Log10 daily measurements of parasitaemia were then fit as a predictor of the proportion of individuals with fever, conditioned on patent parasitaemia. The best fit was a sigmoid function from the GLM with logit link (Fig. 5). There was a different relationship between parasite densities and fever in the first five days of patency compared to the rest of the infection. Note the five purple points laying above the sigmoid, with the leftmost two in particular being strong outliers. These points represent the first five days of infection, with the days being ordered from left to right. This would imply parasitaemia is a poor predictor in the first few days of infection, and in particular fever may come days before high parasitaemia. Unsurprisingly, fever was also a function of the age of the infection. The fit appears to follow the data very well, though underestimates the first few days of infection as expected.

Fig. 5
figure 5

A Shows a logistic fit of the log10 of daily mean asexual parasitaemia to the fraction of individuals with objective fever. The five points in purple above the logistic curve are the first 5 days of infection, suggesting that many febrile individuals got primary fevers before high density infections. B Shows a time series of the daily fraction of individuals with active infections who have fever. The red curve represents the transformed piecewise fit of parasitaemia transformed through the fitted logistic curve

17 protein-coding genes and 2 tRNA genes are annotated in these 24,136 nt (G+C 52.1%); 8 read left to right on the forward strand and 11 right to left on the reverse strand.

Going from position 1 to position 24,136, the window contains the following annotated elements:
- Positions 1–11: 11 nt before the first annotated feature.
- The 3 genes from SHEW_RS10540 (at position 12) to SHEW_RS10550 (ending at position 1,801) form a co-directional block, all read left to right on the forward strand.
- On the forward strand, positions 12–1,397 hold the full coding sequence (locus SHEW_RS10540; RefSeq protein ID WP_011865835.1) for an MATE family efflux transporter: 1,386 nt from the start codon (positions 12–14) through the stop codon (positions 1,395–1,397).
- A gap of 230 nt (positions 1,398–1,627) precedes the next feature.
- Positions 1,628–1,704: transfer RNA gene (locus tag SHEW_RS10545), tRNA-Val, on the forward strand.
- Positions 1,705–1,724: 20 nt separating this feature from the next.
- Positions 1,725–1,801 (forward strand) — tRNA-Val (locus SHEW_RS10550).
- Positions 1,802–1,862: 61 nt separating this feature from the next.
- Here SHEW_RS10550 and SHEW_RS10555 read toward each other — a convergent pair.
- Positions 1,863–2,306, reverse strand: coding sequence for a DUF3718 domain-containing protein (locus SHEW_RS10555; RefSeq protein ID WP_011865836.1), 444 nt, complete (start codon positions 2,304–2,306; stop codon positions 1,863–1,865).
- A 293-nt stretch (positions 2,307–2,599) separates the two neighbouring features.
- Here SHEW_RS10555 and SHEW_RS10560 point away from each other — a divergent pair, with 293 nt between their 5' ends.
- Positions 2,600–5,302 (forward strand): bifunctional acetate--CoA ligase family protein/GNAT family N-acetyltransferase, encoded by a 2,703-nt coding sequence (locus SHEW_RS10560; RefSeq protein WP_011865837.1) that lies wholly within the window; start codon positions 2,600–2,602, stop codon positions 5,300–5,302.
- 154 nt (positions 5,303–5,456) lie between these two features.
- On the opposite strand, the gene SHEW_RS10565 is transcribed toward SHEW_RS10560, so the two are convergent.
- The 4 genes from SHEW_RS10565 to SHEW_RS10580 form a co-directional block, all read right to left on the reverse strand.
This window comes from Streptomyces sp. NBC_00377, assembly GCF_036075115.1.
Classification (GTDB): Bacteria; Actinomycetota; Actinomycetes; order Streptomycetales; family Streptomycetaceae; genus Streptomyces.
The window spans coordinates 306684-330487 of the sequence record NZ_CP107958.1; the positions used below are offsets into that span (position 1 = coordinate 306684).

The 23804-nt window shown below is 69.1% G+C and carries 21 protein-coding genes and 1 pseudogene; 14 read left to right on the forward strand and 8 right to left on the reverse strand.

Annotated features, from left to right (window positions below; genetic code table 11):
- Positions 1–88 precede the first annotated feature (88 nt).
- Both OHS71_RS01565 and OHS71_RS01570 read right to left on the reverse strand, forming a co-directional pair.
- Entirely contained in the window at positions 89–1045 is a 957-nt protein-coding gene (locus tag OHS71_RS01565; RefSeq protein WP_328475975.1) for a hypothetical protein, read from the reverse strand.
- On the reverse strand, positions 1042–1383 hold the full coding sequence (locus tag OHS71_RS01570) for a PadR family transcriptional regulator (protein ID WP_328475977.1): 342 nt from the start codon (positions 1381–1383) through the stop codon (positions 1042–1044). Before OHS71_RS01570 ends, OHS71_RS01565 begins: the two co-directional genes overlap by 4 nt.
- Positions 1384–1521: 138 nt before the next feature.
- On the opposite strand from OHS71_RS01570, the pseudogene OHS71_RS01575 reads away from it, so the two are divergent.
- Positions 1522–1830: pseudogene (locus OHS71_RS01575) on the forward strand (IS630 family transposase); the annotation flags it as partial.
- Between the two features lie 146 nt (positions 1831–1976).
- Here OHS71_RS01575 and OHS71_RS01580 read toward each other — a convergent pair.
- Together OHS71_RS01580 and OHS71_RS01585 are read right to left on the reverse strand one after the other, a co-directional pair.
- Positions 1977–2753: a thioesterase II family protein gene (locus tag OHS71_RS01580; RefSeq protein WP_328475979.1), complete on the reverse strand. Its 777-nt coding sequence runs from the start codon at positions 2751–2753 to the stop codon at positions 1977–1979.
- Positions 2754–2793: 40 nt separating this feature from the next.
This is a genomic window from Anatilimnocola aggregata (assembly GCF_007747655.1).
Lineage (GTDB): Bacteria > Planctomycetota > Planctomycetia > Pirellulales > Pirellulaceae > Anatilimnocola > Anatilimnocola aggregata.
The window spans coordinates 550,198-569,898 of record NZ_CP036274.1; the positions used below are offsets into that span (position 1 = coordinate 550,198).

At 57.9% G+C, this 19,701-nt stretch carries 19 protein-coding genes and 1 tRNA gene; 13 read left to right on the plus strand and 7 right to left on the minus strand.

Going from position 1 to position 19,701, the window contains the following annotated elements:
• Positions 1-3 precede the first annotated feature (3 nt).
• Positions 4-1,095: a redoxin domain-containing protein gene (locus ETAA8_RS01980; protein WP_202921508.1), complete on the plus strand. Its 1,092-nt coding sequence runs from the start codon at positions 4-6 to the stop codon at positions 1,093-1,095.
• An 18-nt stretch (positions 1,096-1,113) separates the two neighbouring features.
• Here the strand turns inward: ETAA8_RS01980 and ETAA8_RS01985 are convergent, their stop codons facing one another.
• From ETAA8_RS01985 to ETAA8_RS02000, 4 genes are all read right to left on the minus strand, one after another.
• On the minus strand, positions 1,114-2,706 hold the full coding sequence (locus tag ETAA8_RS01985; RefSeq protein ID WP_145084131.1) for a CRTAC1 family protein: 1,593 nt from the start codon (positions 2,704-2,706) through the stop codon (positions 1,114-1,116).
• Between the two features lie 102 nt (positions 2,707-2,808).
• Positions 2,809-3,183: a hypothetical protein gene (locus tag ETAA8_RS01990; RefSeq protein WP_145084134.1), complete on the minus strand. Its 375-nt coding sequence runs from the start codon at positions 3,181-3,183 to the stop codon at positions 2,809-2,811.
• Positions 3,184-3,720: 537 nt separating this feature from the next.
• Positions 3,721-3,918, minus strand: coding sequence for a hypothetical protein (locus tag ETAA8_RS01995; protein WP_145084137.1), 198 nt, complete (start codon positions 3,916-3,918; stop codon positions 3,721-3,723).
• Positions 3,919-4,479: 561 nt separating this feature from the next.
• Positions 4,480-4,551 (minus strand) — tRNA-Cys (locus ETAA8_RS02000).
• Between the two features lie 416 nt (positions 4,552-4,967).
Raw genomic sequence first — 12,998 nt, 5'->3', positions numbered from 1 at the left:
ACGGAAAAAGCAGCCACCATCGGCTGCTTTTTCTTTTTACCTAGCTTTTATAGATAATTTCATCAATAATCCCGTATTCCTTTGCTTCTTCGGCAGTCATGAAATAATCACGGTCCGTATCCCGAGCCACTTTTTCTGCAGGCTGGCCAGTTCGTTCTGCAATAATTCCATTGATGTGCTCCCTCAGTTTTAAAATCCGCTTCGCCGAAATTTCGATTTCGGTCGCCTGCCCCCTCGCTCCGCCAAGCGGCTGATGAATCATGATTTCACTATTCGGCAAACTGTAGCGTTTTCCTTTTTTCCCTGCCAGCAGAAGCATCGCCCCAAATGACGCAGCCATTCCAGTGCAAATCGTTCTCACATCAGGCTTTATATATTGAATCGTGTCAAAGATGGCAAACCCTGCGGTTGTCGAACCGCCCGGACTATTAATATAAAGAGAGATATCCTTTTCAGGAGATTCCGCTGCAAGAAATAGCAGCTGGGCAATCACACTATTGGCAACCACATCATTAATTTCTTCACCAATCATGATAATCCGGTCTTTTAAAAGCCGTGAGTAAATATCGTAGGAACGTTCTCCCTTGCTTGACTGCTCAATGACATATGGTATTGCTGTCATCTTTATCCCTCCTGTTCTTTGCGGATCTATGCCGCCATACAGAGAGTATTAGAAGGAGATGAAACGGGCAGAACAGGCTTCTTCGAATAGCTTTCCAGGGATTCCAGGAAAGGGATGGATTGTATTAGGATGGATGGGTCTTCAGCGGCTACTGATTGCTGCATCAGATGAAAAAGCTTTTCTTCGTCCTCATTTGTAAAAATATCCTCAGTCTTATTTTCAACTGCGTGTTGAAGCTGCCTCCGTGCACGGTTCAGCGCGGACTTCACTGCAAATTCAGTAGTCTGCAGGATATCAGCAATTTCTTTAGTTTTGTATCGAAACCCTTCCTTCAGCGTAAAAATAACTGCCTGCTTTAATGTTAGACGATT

Finally the relationship between gametocytaemia and transmission efficiency was quantified. Transmission efficiency was measured as the fraction of mosquitoes that developed sporozoites after feeding on individuals with patent gametocytaemia. The relationship between gametocytaemia and transmission efficiency was consistent but noisy. To fit the data, the data generating process was modeled as a mixture process, a zero-inflated beta-binomial distribution. Smoothing individual measurements across log10 gametocytaemia by averaging over measurements with similar gametocytaemia resulted in the blue points in Fig. 6a. A logistic regression was performed on the blue points, with weights proportional to the number of measurements used in the average. Analogous to Figs. 5b, 6b shows the log linear fit of gametocytaemia filtered through the sigmoid in green.

Fig. 6
figure 6

The black points in A represent the transmission efficiency, measured through the fraction of fed mosquitoes who developed sporozoites, against the log10 gametocytaemia measured on that day for each individual on every day they were gametocyte positive. Treated infections were not included in this analysis. Blue points are a rolling average of transmission efficiency as a function of log10 gametocytaemia, and the green curve is a sigmoid curve fit to these points with weights given by the number of points included in their rolling average. B Shows the daily average transmission efficency as a function of infection age, with the green curve representing the measured log10 daily average gametocytaemia composed with the sigmoid fit in A, showing good qualitative agreement. As the relationship between gametocytaemia and transmission efficiency is highly heterogeneous and zero-inflated, zero-inflated beta distributions were fit to binned values of gametocytaemia to quantify this. C shows the degree of zero inflation, that is the fraction of mosquito feedings resulting in no infections at all, as a function of log10 gametocytaemia. The blue sigmoid curve was fit to these points, showing the apparent zero-inflation decreases with increasing gametocytaemia. Finally, DI are histograms of transmission efficiency for a given range of gametocytaemia conditioned on nonzero measurements, with beta distributions fit to each. Despite the high degree of heterogeneity, density can be seen to aggregate to the right with increasing gametocytaemia